This should be a slight delay, but with so many people signing in right now, my second kit took longer. If you receive a message that says you have no matches, just refresh your page. If you had matches before, you DO have matches now.

While working with the new interface this morning, I’ve found that refreshing the screen is the key to solving issues.

My kits that have a few thousand matches loaded Family Matching (bucketing) immediately, but this (Jewish) kit that has around 30,000 matches received this informational message instead. FamilyTreeDNA has removed the little spinning icon. If you mouse over the information, you’ll see the following message:

This isn’t a time estimate. Everyone receives the same message. The message didn’t even last long enough for me to get a screenshot on the first kit that received this message. The results completed within a minute or so. The Family Matching buckets will load as soon as the parental matching is ready.

These delays should only happen the first time, or if someone has a lot of matches that they haven’t yet viewed. Once you’ve signed in, your matches are cached, a technique that improves performance, so the loading should be speedy, or at least speedier, during the second and subsequent visits.

Of course, right now, all customers have an updated match list, so there’s something new for everyone.

Getting Help

Want to see that tutorial again?

Click on that little Help box in the upper right-hand corner. You can view the Tutorial, look at Quick References that explain what’s on this page, visit the Help Center or Submit Feedback.

Two Family Finder Matches Views – Detail and Table

The first thing you’ll notice is that there are two views – Detail View and Table View. The default is Detail View.

Take a minute to get used to the new page.

Detail View – Filter Matches by Match Type

I was pleased to see new filter buttons, located in several places on the page.

The Matches filter at left allows you to display only specific relationship levels, including X-Matches which can be important in narrowing matches to a specific subset of ancestors.

You can display only matches that fall within certain relationship ranges. Note the new “Remote Relative” that was previously called speculative.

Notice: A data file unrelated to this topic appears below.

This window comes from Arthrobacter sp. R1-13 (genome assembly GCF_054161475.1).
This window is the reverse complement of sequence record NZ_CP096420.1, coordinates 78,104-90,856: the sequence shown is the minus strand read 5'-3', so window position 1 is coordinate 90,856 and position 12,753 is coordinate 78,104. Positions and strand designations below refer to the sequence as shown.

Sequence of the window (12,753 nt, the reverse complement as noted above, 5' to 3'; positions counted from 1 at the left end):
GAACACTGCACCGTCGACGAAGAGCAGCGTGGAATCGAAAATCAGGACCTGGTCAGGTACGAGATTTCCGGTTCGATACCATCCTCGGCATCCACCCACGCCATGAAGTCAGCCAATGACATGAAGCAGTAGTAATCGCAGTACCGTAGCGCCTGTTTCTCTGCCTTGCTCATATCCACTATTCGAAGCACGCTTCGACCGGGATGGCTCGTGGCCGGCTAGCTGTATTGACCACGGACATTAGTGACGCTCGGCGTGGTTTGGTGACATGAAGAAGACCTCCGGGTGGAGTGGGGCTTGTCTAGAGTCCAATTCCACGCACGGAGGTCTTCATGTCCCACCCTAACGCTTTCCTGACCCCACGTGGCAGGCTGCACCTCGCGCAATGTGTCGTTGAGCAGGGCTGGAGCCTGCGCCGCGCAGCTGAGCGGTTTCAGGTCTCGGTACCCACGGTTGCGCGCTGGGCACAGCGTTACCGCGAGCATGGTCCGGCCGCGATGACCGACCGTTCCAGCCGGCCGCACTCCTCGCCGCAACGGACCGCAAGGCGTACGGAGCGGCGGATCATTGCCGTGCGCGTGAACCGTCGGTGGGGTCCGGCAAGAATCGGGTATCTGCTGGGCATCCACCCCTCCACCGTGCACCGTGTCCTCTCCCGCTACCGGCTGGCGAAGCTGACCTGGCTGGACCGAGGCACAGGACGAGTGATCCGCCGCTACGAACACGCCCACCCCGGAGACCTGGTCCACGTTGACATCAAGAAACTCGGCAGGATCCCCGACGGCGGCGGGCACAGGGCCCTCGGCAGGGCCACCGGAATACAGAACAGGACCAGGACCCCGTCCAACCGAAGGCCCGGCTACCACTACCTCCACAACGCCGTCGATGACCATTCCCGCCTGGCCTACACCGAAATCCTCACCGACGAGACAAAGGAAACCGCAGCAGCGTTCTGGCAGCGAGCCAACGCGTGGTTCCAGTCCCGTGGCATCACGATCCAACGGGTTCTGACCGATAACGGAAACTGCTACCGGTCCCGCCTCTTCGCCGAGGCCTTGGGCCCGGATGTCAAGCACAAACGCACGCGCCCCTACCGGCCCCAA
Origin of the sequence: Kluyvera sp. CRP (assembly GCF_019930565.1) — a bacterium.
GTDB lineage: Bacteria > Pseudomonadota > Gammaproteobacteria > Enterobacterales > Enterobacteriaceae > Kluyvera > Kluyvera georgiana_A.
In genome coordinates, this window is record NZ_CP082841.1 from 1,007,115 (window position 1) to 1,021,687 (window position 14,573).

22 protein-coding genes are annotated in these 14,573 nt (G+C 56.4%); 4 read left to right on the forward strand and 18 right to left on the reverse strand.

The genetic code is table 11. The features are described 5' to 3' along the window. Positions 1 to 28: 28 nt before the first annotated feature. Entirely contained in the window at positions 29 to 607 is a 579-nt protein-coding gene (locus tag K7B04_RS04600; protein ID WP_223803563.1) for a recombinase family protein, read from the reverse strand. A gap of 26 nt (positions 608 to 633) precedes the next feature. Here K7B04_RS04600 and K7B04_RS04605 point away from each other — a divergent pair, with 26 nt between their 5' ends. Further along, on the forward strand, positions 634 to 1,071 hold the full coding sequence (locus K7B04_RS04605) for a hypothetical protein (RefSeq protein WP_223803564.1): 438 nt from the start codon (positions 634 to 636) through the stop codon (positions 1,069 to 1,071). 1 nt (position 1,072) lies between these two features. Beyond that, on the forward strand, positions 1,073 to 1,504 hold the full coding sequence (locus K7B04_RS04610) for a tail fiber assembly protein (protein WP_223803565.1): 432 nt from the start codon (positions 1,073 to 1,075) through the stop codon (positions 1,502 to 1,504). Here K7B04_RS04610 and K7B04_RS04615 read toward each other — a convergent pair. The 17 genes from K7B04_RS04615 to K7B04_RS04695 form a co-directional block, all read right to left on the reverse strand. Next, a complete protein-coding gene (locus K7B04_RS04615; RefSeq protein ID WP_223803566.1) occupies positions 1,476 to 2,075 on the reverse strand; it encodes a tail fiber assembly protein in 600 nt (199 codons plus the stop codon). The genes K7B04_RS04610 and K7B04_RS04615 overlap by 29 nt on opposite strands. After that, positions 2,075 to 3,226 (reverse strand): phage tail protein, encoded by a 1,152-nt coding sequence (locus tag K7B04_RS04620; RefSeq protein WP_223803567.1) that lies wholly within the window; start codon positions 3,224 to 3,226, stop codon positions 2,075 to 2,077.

Parental Matching and Filtering by Test Type or Trees

All of your matches are displayed by default, of course, but you can click on Paternal, Maternal or Both, like before to view only matches in those buckets. In order for the Family Matching bucketing feature to be enabled, you must attach known relatives’ DNA matches to their proper place in your tree.

Please note that I needed to refresh the page a couple of times to get my parental matches to load the first time. I refreshed a couple of times to be sure that all of my bucketed matches loaded. This should be a first-time loading blip.

There’s a new filter button to the right of the bucketing tabs.

You can now filter by who has trees and who has taken which kinds of tests.

You can apply multiple filters at the same time to further narrow your matches.

Important – Clearing Filters

It’s easy to forget you have a filter enabled. This section is important, in part because Clear Filter is difficult to find.

The clear filter button does NOT appear until you’ve selected a filter. However, after applying that filter, to clear it and RESET THE MATCHES to unfiltered, you need to click on the “Clear Filter” button which is located at the top of the filter selections, and then click “Apply” at the bottom of the menu. I looked for “clear filter” forever before finding it here.

You’re welcome😊

Enhanced Search

Thank goodness, the search functionality has been enhanced and simplified too. Full name search works, both here and on the Y DNA search page.

If you type in a surname without selecting any search filters, you’ll receive a list of anyone with that word in their name, or in their list of ancestral surnames. This does NOT include surnames in their tree if they have not added those surnames to their list of ancestral surnames.

Notice that your number of total matches and bucketed people will change based on the results of this search and any filters you have applied.

I entered Estes in the search box, with no filters. You can see that I have a total of 46 matches that contain Estes in one way or another, and how they are bucketed.

Estes is my birth surname. I noticed that three people with Estes in their information are bucketed maternally. This is the perfect example of why you can’t assume a genetic relationship based on only a surname. Those three people’s DNA matches me on my mother’s side. And yes, I confirmed that they matched my mother too on that same segment or segments.

Search Filters